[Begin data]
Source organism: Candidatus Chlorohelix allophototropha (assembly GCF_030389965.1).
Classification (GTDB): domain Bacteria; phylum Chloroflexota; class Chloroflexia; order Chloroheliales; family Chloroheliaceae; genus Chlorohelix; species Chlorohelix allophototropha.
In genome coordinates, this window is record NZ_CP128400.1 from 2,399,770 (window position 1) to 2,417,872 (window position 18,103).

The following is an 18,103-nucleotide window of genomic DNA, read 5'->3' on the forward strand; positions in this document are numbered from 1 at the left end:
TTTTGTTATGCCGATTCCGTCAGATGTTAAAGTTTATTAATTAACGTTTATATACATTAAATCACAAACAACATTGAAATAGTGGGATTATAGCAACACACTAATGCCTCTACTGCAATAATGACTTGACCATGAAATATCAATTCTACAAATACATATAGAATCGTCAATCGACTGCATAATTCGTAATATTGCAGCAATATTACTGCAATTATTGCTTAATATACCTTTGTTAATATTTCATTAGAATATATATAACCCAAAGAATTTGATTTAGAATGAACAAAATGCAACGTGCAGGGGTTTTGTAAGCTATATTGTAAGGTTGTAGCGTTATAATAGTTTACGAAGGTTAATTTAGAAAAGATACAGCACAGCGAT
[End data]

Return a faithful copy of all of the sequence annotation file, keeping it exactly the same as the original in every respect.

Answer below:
Source organism: Candidatus Chlorohelix allophototropha (assembly GCF_030389965.1).
Classification (GTDB): domain Bacteria; phylum Chloroflexota; class Chloroflexia; order Chloroheliales; family Chloroheliaceae; genus Chlorohelix; species Chlorohelix allophototropha.
In genome coordinates, this window is record NZ_CP128400.1 from 2,399,770 (window position 1) to 2,417,872 (window position 18,103).

The following is an 18,103-nucleotide window of genomic DNA, read 5'->3' on the forward strand; positions in this document are numbered from 1 at the left end:
TTTTGTTATGCCGATTCCGTCAGATGTTAAAGTTTATTAATTAACGTTTATATACATTAAATCACAAACAACATTGAAATAGTGGGATTATAGCAACACACTAATGCCTCTACTGCAATAATGACTTGACCATGAAATATCAATTCTACAAATACATATAGAATCGTCAATCGACTGCATAATTCGTAATATTGCAGCAATATTACTGCAATTATTGCTTAATATACCTTTGTTAATATTTCATTAGAATATATATAACCCAAAGAATTTGATTTAGAATGAACAAAATGCAACGTGCAGGGGTTTTGTAAGCTATATTGTAAGGTTGTAGCGTTATAATAGTTTACGAAGGTTAATTTAGAAAAGATACAGCACAGCGAT